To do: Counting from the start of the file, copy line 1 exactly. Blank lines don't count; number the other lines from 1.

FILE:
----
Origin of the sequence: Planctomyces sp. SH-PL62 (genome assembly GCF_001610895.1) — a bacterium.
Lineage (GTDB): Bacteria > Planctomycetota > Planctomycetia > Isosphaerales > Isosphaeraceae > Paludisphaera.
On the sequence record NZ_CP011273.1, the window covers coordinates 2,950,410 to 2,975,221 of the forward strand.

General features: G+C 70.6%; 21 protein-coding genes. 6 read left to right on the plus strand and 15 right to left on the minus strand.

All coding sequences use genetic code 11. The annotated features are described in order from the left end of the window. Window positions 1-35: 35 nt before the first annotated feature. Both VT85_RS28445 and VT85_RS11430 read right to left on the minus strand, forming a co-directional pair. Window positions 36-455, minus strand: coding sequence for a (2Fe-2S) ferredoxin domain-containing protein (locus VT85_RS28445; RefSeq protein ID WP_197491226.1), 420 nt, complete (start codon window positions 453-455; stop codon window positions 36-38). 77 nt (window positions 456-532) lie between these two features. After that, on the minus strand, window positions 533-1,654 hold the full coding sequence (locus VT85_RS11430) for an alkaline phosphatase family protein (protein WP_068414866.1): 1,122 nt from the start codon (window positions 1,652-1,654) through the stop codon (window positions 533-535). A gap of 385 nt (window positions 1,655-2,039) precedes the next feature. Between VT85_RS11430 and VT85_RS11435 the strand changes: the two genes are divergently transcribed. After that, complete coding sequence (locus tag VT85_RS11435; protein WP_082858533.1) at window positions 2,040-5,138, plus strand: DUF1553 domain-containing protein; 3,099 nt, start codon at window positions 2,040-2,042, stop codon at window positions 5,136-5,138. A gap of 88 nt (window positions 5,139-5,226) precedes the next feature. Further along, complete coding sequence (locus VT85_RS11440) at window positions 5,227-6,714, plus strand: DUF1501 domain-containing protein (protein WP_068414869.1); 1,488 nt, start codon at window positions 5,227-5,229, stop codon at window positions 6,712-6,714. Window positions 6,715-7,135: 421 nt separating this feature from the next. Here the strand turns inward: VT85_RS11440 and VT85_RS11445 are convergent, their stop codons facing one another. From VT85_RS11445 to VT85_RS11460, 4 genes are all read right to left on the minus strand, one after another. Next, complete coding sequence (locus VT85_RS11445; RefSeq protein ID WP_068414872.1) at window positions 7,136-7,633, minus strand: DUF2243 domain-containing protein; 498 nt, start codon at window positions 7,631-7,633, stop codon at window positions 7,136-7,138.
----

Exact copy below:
Origin of the sequence: Planctomyces sp. SH-PL62 (genome assembly GCF_001610895.1) — a bacterium.